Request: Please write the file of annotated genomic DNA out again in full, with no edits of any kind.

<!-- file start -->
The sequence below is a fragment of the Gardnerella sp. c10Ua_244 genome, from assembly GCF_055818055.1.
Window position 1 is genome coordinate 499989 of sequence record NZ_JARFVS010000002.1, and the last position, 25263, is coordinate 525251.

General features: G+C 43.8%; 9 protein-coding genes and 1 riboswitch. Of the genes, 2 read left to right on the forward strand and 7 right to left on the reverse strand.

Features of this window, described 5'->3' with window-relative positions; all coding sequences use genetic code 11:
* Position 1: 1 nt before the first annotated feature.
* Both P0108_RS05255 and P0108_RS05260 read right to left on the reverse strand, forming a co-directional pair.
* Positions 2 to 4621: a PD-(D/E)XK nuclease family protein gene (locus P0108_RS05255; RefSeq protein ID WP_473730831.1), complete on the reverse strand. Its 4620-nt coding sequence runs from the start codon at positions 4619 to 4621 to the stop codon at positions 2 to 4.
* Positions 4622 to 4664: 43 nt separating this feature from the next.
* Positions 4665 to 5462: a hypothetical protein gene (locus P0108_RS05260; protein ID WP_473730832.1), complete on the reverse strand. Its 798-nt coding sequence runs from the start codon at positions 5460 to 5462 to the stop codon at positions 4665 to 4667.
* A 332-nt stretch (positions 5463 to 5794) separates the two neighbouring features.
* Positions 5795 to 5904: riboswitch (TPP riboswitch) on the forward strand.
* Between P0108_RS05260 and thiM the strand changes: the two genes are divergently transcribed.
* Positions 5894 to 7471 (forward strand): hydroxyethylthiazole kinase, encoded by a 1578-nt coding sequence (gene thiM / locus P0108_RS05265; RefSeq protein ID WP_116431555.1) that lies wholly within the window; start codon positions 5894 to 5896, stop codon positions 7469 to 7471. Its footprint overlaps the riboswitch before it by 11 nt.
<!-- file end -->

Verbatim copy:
The sequence below is a fragment of the Gardnerella sp. c10Ua_244 genome, from assembly GCF_055818055.1.
Window position 1 is genome coordinate 499989 of sequence record NZ_JARFVS010000002.1, and the last position, 25263, is coordinate 525251.

General features: G+C 43.8%; 9 protein-coding genes and 1 riboswitch. Of the genes, 2 read left to right on the forward strand and 7 right to left on the reverse strand.

Features of this window, described 5'->3' with window-relative positions; all coding sequences use genetic code 11:
* Position 1: 1 nt before the first annotated feature.
* Both P0108_RS05255 and P0108_RS05260 read right to left on the reverse strand, forming a co-directional pair.
* Positions 2 to 4621: a PD-(D/E)XK nuclease family protein gene (locus P0108_RS05255; RefSeq protein ID WP_473730831.1), complete on the reverse strand. Its 4620-nt coding sequence runs from the start codon at positions 4619 to 4621 to the stop codon at positions 2 to 4.
* Positions 4622 to 4664: 43 nt separating this feature from the next.
* Positions 4665 to 5462: a hypothetical protein gene (locus P0108_RS05260; protein ID WP_473730832.1), complete on the reverse strand. Its 798-nt coding sequence runs from the start codon at positions 5460 to 5462 to the stop codon at positions 4665 to 4667.
* A 332-nt stretch (positions 5463 to 5794) separates the two neighbouring features.
* Positions 5795 to 5904: riboswitch (TPP riboswitch) on the forward strand.
* Between P0108_RS05260 and thiM the strand changes: the two genes are divergently transcribed.
* Positions 5894 to 7471 (forward strand): hydroxyethylthiazole kinase, encoded by a 1578-nt coding sequence (gene thiM / locus P0108_RS05265; RefSeq protein ID WP_116431555.1) that lies wholly within the window; start codon positions 5894 to 5896, stop codon positions 7469 to 7471. Its footprint overlaps the riboswitch before it by 11 nt.